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CIO Unplugged 10/15/14

October 15, 2014 Ed Marx 14 Comments

The views and opinions expressed in this blog are mine personally and are not necessarily representative of current or former employers.

The Hands of God

“Will I die?”

My nurse checked my vitals on the evening prior to my operation, a surgery to correct a birth defect. Even at eight years old, I was acutely aware of the possibility of going asleep and not waking up.

I’ll never forget what happened after I voiced my fear. Sitting on my bed, the nurse drew me close and wrapped her arms around me. “Little boys don’t die,” she whispered. Nurse Beata’s verbal medicine soothed my anxiety. I woke the next morning confident and excited about getting a new ear.

Nurse Practitioner Pinkerton shed a tear of joy and gave my wife a hug when Julie showed delight upon hearing that we were indeed going to have a baby. As the primary caregiver at the student medical clinic at Colorado State University, Nurse Pinkerton shared that students usually expressed sorrow over an unwanted pregnancy. Julie was the first student that year to be happily pregnant. I was especially pleased that Brandon’s due date was after graduation.

A few years after our son was born, we had a daughter, Talitha. She pent the first eight days of her life the NICU. Our precious baby, her life in the balance, was loved on by nurses’ caring hands.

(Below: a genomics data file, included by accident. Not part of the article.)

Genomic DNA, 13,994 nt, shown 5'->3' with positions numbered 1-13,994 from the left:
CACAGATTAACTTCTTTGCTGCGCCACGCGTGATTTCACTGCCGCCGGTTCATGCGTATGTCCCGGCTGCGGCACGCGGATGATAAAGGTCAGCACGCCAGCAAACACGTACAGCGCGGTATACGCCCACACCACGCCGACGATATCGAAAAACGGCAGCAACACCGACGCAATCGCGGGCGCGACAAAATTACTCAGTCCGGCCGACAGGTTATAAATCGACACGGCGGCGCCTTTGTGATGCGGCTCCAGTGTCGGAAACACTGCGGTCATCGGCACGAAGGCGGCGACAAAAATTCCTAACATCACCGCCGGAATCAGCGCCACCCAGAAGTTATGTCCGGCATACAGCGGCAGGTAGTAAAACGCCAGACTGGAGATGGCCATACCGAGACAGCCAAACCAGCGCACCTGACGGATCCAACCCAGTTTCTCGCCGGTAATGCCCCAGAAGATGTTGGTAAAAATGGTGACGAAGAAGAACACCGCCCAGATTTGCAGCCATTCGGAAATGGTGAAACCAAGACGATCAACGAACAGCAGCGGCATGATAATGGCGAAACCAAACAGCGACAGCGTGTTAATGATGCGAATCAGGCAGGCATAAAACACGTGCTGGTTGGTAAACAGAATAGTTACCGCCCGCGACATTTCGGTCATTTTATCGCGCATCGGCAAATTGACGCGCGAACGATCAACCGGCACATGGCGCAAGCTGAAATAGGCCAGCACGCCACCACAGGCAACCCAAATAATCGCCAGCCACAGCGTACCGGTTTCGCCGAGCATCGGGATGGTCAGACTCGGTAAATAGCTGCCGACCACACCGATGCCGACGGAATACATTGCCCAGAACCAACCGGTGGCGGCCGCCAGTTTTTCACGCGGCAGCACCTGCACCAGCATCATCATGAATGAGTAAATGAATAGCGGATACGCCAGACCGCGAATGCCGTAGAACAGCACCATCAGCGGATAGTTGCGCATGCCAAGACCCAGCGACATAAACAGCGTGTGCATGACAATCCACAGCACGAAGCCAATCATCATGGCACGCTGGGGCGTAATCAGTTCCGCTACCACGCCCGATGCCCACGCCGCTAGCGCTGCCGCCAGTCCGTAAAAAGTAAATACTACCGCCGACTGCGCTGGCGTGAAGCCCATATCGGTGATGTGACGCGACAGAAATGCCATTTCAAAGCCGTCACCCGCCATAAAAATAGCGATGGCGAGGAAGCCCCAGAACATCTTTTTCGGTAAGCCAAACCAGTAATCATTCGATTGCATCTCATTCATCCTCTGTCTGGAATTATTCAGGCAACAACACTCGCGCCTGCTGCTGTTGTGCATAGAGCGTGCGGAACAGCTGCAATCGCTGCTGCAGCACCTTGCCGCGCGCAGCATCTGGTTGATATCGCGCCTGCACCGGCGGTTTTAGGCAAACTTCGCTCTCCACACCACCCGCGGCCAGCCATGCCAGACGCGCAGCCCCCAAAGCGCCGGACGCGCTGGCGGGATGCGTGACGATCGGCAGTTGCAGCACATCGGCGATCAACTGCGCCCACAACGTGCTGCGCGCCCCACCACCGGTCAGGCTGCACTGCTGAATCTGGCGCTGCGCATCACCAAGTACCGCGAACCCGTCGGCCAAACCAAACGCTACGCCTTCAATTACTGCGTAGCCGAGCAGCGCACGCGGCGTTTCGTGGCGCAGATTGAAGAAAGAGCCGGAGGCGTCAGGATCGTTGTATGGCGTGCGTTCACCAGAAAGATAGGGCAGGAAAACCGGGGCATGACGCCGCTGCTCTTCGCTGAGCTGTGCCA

About a year ago, Tali and I dropped in on them to say hello and let them see the fruit of their labor. They studied the strong woman that frail baby transformed into. Tali had a chance to say thank you to the nurses who had watched over her like angels two decades prior.

Early in my healthcare career, I worked with nurses in the OR. Oh, the things I witnessed! So hard to express in words. The love. Compassion. Humility. The hours and dedication. The passion and the tears. The smiles. The joy. The healing. I hated leaving that environment and culture, but my calling lay elsewhere.

As I became involved with technology, I remembered the nurses. I consistently position nurses on my team and I’m proud of all of them, especially those who have become CIOs. At last count, roughly 25 percent of my teams have been certified clinicians of one sort or another. They understand workflow and the culture. You match this education and experience with technology and boom! I exhort my fellow IT leaders to embrace nurses.

OK, not all of my nurse experiences were positive. My only bad nurse encounter happened when I was 15. While riding my bike to school, I was struck broadside by a truck that pushed my face and body into the asphalt for about five yards. Much of the skin on my face was roughed up.

An ambulance rushed to the ER, and the triage nurse gawked at me and winced. That was not a good signal for an insecure teenager in shock. But to his credit, he did take good care of me and stopped wincing after painstakingly pulling every bit of gravel out of my face. I forgave him.

My point? I’m thankful for nurses. They don’t win Emmys or Heismans. Fearful patients chew them out, yet they extend mercy. They sooth your worries. They help facilitate healing. They make health information technology successful.